“Go ahead,” she said with a grin,” Touch them.” And I did. And they were real!

After that She started telling me stories about their northern home and why they were living in the old cottage in Ireland for a time. She said the cottage had called out to them, that it needed to be repaired before it was lost forever. That particular cottage had been home to her ancestors for many years before her people had been driven out of Ireland. When I asked what she meant by driven out she just sighed, something she did whenever I touched on a subject she’d rather not discuss.

One cold winter evening after me parents were asleep I walked up the road to visit the Vinclause’s and bring them a gift of apple tarts I had made for them. It was the night of winter solstice and I knew it was special for them so I wanted to show me love with this gift. When I got there a celebration was going on in the garden behind the cottage. A big fire had been lit and Anna and Kris and all their extended family were roasting things over it, singing lovely but strange songs and making all kinds of merry. I had never seen anything like this before. There was a warm glow surrounding the whole garden and little sparks of green and blue lights kept flitting around my head. I joined the festivities and had my first taste of mead, sweet, golden and warm. Some of the family played fiddles, flutes and drums and the rest of us danced. They knew all the old Irish jigs and reels and a lot of tunes I’d never heard before. A few other people from the area were in attendance as well but the Vinclause family still out numbered us locals.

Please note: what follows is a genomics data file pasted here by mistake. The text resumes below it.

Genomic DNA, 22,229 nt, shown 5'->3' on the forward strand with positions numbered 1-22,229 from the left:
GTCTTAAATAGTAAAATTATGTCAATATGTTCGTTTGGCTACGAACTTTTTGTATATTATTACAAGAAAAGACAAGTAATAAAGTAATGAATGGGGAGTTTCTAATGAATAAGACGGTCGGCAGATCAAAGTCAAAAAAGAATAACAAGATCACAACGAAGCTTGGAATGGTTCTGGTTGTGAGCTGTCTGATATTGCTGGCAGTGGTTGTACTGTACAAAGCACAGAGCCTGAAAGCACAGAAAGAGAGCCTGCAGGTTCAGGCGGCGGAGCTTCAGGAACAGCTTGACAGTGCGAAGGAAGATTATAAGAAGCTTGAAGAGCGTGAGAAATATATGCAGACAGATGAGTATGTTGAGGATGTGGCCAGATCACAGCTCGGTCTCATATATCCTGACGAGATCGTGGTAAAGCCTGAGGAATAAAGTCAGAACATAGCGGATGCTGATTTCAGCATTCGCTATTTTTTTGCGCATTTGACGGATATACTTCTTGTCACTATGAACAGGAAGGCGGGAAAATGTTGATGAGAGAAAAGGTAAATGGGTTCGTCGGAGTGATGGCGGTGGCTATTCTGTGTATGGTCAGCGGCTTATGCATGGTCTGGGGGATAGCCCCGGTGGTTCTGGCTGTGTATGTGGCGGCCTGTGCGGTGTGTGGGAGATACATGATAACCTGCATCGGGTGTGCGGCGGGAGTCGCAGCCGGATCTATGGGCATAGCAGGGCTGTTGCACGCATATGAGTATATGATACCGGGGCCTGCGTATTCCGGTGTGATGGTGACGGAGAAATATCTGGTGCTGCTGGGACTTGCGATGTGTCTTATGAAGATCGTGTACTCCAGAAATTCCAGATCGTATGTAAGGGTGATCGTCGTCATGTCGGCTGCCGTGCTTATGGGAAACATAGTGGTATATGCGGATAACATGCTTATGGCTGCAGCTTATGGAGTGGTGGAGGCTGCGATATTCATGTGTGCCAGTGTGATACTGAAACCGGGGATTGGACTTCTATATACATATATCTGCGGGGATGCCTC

Sometime before dawn the festivities took on a slower pace with soft, sad songs being sung in both the old language and one I didn’t recognize. Light snow was falling and Kris, in his red festival clothes, was sitting on a huge old tree stump, Anna, in her velvet greens was on his lap, both smiling and swaying to the beautiful music when a garish flash of light enveloped them. At first I thought it was some supernatural light of some kind but then it instantly became quiet. The music stopped as did all conversation and all eyes were drawn toward the place where the flash had originated and a man stood with one of those new machines called a camera. Everyone seemed to be in shock for a few moments then all hell broke loose. The man was pounced upon by most of the family and a few of the locals. The camera was confiscated and the man driven out into the breaking dawn screaming like a banshee.

Kris was given the camera and in turn he handed it to his wife. “You know what to do with this, my dear”, he said.

Anna walked over to me and gave me the camera. She looked into my confused eyes and told me that only the most innocent of them could possess such a thing that could prove who they really are. She trusted me to keep their secret and only tell those who believed or needed to believe.”